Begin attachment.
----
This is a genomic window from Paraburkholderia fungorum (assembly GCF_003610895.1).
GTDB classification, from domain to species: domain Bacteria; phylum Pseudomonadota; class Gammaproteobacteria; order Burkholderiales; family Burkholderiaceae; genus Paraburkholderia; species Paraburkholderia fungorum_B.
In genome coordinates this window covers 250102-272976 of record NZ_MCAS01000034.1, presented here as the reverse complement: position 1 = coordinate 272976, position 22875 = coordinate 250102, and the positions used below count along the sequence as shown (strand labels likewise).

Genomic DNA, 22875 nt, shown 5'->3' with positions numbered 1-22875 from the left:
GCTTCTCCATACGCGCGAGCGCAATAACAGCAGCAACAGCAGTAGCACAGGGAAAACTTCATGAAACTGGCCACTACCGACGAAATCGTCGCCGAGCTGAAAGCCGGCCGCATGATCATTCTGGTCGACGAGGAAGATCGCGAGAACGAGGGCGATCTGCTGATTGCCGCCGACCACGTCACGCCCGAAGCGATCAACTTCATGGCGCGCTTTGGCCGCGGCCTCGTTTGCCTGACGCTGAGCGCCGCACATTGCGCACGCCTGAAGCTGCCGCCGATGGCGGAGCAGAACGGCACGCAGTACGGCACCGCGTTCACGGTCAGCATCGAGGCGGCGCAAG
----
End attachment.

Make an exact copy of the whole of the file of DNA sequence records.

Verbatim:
This is a genomic window from Paraburkholderia fungorum (assembly GCF_003610895.1).
GTDB classification, from domain to species: domain Bacteria; phylum Pseudomonadota; class Gammaproteobacteria; order Burkholderiales; family Burkholderiaceae; genus Paraburkholderia; species Paraburkholderia fungorum_B.
In genome coordinates this window covers 250102-272976 of record NZ_MCAS01000034.1, presented here as the reverse complement: position 1 = coordinate 272976, position 22875 = coordinate 250102, and the positions used below count along the sequence as shown (strand labels likewise).

Genomic DNA, 22875 nt, shown 5'->3' with positions numbered 1-22875 from the left:
GCTTCTCCATACGCGCGAGCGCAATAACAGCAGCAACAGCAGTAGCACAGGGAAAACTTCATGAAACTGGCCACTACCGACGAAATCGTCGCCGAGCTGAAAGCCGGCCGCATGATCATTCTGGTCGACGAGGAAGATCGCGAGAACGAGGGCGATCTGCTGATTGCCGCCGACCACGTCACGCCCGAAGCGATCAACTTCATGGCGCGCTTTGGCCGCGGCCTCGTTTGCCTGACGCTGAGCGCCGCACATTGCGCACGCCTGAAGCTGCCGCCGATGGCGGAGCAGAACGGCACGCAGTACGGCACCGCGTTCACGGTCAGCATCGAGGCGGCGCAAG